Weidl came to the Eagles along with Douglas in 2016, and he has a scouting background to rival Douglas’. Weidl may join Douglas’ new staff in New York, but that is still a fluid situation.

Gaine, meanwhile, was shockingly fired by the Texans just one year into his tenure as GM, and no one has been able to figure out exactly why. His inclusion on Rosenblatt’s list is perhaps more speculation than anything else, but Gaine has not — on the surface — done anything to damage his reputation as a talented executive, and he will surely get a prominent role somewhere. He may find Philadelphia’s strong front office as an attractive place to land on his feet.

Photo courtesy of USA Today Sports Images.

NFC East Notes: Eagles, Foles, Cowboys

The Eagles reworked backup quarterback and Super Bowl MVP Nick Foles‘ contract earlier this year, adding incentives to the deal while also tacking on a mutual option for the 2019 season. Initial reports indicated Foles will collect $250K per start and an additional $250K per win if he serves as Philadelphia’s starting quarterback, but he can earn even more than that during the postseason, according to Tim McManus of ESPN.com. For every playoff game in which Foles plays 33% of the Eagles’ offensive snaps, he’ll take home $500K. If the Eagles win a postseason contest with Foles under center, another $500K goes in his pocket.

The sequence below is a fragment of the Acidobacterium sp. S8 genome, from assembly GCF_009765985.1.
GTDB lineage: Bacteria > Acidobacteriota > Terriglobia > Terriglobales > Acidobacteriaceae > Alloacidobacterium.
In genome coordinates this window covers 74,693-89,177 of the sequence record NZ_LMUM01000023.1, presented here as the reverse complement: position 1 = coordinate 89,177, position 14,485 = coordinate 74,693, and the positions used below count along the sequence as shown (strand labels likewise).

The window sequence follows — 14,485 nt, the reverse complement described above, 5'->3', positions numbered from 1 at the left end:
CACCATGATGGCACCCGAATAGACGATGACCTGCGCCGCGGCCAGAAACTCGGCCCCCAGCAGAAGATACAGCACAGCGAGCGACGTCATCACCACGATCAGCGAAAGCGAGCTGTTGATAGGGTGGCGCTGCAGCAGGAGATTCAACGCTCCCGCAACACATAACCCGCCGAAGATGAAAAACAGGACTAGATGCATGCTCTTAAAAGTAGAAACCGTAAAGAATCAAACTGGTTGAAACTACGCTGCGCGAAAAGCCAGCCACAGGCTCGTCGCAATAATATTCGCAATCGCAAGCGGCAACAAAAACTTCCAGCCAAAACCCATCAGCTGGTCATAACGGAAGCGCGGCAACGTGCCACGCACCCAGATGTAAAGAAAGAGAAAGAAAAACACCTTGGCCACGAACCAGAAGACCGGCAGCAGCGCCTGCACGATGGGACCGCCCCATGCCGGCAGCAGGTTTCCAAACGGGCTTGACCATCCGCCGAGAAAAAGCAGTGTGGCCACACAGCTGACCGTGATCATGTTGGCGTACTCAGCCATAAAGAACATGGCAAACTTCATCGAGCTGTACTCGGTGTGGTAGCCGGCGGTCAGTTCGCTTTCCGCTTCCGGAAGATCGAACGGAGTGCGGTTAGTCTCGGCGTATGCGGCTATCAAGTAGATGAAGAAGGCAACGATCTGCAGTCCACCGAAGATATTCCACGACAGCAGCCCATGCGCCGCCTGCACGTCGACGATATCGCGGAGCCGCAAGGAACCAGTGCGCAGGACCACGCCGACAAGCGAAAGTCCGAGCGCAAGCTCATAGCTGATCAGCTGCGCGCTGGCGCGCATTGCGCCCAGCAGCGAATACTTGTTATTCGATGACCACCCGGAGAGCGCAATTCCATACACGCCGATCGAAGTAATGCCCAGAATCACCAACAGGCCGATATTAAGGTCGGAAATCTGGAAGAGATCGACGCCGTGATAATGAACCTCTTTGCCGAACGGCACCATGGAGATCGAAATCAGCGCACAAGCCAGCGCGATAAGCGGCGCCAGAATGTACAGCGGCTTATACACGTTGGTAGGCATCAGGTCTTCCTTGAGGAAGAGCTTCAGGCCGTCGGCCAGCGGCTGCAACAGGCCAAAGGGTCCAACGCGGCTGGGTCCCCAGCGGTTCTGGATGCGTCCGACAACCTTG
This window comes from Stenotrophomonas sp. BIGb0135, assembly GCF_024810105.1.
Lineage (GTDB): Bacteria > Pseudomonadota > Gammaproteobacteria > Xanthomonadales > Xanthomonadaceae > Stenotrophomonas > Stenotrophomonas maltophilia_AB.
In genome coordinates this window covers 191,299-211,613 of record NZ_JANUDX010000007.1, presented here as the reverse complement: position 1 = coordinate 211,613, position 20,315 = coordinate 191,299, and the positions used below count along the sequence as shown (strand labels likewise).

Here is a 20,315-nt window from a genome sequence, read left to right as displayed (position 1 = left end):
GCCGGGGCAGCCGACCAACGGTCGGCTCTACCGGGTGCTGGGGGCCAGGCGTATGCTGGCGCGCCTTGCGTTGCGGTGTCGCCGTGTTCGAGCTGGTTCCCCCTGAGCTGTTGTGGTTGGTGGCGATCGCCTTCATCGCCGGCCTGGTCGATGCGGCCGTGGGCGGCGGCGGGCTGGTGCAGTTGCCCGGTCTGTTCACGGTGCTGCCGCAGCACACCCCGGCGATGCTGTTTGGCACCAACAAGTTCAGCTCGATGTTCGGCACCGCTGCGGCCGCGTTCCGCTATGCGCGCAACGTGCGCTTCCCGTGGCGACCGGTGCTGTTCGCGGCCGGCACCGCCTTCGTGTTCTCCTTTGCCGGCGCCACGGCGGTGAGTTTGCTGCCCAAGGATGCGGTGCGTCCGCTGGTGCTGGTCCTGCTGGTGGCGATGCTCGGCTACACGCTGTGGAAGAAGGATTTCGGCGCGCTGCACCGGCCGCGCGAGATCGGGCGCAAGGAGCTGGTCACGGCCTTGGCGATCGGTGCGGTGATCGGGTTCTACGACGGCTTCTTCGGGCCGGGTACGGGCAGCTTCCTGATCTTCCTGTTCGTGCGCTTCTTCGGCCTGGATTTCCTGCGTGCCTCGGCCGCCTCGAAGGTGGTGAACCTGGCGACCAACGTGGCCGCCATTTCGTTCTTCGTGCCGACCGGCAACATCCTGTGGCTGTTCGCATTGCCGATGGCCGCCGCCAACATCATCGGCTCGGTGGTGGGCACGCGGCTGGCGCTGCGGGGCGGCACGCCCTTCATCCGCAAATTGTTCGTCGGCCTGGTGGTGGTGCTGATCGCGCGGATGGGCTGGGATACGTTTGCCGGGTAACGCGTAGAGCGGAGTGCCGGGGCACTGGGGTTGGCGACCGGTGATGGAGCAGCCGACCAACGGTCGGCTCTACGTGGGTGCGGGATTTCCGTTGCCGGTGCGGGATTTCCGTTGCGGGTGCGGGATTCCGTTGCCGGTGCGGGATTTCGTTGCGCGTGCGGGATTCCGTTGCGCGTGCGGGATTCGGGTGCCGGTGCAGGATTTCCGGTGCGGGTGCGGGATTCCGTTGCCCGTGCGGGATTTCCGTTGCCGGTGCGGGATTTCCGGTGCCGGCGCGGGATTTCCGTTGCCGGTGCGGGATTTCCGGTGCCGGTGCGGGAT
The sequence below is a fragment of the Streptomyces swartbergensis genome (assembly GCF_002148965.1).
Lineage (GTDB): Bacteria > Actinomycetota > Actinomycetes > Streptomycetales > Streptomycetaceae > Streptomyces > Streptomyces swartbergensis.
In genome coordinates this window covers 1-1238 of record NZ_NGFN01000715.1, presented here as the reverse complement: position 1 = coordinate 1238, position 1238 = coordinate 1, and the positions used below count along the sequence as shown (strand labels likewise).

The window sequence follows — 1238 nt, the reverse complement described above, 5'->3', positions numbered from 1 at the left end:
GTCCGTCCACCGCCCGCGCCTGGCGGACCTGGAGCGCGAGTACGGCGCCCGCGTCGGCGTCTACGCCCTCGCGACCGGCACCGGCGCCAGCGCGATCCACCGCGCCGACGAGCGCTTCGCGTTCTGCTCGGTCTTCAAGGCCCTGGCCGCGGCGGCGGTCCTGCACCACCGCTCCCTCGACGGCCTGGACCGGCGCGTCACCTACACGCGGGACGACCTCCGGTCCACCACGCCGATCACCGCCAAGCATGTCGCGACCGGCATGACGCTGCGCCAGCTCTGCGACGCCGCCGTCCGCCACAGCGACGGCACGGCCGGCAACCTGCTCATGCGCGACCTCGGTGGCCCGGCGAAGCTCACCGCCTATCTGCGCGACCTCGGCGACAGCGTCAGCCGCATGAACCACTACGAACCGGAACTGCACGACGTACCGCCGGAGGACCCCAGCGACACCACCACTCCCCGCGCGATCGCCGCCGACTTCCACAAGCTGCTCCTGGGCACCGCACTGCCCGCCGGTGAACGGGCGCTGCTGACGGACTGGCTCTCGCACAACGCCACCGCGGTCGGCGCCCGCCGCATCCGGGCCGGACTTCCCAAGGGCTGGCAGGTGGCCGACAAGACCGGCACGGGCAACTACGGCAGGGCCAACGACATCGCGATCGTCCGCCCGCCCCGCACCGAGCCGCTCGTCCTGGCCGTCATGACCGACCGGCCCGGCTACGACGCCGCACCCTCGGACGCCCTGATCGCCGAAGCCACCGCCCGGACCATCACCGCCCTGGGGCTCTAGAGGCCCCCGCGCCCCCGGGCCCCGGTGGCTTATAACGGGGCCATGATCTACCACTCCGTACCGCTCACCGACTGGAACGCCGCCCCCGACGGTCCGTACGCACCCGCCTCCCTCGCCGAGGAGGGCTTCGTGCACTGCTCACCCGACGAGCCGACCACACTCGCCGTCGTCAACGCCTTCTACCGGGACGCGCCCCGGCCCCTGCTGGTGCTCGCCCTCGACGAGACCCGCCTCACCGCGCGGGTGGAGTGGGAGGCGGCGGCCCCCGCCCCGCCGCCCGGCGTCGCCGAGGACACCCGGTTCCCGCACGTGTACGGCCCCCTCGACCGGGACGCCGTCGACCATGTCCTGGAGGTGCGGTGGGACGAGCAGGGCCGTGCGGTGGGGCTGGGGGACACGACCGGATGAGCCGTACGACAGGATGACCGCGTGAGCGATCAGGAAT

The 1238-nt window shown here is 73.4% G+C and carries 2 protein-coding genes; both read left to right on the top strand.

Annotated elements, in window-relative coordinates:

Here’s more from the NFC East:

  • While the terms of Foles’ deal could allow him to collect extra cash in 2018, Cowboys wide receiver Terrance Williams‘ contract language might enable Dallas to escape his pact with no financial penalty, as Clarence Hill of the Star-Telegram writes. Williams, of course, was arrested last week for public intoxication and leaving the scene of an accident, charges which Williams disputes. Nevertheless, if Williams is convicted for any sort of alcohol-related offense, he’ll almost certainly face a league-imposed suspension, and “all” Cowboys players have void provisions in their contracts related to bans, per Williams. At present, Williams is scheduled to earn a fully guaranteed $3.5MM base salary in 2018, and Dallas would take on $7.25MM in dead money by releasing him.
  • Head coach Doug Pederson would like the Eagles to re-sign safety Corey Graham “if it works out,” per Les Bowen of the Philadelphia Inquirer (Twitter link). Graham will be 33 years old when the 2018 campaign gets underway, but PFR ranked him as one of the 10 best available safeties before the free agent market opened in March. Although Graham has yet to garner any known interest over the past several months, the safety market has been infamously slow to develop, so the lack of Graham suitors is perhaps unsurprising. Graham played 367 snaps in 2017 as Philadelphia’s third safety behind starters Rodney McLeod and Malcolm Jenkins.